Some people say a prayer. Some worry if they locked the back door. Others just collapse into bed on the fast-train to Slumberville.
However (and although I know lots of people already do so) there’s always value in reminding yourself of the power of thinking about three good things before you go to sleep each night.
Research has demonstrated that when this process is followed a little more formally (actually writing down three things for which you’re grateful and then providing a causal explanation for each of them) the effects can be strong and long-lasting, increasing happiness and decreasing depressive symptoms for a remarkable six months.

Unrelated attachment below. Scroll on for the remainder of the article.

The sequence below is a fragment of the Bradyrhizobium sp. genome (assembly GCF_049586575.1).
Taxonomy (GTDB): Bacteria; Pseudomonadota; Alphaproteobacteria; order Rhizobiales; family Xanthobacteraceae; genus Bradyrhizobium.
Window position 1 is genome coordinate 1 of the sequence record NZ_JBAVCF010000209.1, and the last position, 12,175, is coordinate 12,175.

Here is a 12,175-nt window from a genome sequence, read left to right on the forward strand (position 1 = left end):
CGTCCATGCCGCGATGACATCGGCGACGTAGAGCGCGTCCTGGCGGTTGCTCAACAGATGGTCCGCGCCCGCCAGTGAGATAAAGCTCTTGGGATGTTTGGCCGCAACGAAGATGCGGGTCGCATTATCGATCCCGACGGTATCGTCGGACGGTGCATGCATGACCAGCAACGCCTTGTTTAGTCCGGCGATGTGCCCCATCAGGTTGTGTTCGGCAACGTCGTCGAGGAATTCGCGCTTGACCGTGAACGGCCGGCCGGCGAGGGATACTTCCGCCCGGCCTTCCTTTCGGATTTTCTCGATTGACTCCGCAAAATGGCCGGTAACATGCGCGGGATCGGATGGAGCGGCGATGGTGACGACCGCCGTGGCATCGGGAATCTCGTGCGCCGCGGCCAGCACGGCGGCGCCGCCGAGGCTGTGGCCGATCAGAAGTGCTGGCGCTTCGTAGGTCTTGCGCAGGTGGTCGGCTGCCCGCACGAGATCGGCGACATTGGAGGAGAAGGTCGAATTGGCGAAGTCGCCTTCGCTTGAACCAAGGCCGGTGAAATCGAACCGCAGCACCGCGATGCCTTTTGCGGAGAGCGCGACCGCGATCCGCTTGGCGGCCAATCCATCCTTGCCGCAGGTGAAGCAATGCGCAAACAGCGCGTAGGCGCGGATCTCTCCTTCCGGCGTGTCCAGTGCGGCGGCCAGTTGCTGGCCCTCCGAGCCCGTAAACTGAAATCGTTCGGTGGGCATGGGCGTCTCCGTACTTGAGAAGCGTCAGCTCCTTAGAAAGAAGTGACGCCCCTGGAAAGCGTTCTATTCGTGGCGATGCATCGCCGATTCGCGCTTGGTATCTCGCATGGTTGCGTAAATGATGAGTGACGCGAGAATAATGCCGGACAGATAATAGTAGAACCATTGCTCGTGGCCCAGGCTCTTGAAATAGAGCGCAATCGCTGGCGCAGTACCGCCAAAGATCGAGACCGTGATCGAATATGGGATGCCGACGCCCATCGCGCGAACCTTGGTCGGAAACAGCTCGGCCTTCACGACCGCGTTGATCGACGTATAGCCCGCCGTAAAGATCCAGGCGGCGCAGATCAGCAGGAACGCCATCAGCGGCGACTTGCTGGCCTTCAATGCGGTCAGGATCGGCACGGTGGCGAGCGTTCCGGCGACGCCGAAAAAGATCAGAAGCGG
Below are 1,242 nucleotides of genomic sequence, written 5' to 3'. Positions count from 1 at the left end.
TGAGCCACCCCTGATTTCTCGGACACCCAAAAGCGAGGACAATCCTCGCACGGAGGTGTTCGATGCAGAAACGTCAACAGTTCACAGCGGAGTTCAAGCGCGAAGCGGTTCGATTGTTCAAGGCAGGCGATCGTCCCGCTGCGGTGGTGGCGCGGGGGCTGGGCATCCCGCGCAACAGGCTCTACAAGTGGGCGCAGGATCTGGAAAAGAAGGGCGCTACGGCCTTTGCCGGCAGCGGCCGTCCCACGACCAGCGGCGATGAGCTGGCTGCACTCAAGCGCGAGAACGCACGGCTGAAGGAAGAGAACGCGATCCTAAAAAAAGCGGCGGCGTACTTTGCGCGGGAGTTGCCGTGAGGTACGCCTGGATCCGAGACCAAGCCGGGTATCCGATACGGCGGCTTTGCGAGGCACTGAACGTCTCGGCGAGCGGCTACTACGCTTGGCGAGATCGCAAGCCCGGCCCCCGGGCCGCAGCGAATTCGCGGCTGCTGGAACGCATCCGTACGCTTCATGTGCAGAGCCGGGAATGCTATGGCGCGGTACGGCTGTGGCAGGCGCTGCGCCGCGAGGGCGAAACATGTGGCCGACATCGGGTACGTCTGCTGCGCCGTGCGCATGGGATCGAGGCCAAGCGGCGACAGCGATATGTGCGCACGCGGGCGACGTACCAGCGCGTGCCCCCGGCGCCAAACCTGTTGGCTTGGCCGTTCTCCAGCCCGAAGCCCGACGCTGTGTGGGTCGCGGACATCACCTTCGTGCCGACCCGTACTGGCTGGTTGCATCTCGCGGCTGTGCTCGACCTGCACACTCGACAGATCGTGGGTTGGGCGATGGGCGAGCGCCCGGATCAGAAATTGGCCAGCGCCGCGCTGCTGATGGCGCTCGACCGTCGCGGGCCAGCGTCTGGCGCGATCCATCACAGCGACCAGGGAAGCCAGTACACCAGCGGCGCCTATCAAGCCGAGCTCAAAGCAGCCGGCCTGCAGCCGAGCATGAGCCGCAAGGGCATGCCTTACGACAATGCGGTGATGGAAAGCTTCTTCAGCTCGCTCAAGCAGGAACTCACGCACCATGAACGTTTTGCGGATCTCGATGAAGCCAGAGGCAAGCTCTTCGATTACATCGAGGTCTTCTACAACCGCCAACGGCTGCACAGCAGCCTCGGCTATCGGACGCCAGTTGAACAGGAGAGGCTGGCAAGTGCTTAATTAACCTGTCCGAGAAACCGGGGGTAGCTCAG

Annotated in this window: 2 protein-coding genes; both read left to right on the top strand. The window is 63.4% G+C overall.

I see no harm, however, in simpifying the procedure a little such that it can become your last-thing-at-night habit.
So, say one of your good things was that you had a great conversation with an old friend, the cause might be that one of you phoned the other out of the blue.
No need for any further analysis, because what’s gone into your mental processing system is the idea that a moment of joy can come from simply picking up the phone, and once this seed has been sown you’ll be more likely to do so in the future. What’s more, in the couple of seconds it will take you, you’ll be powerfully reliving the moment minutes before you fall asleep.
And don’t worry about the back door. I’m sure you locked it.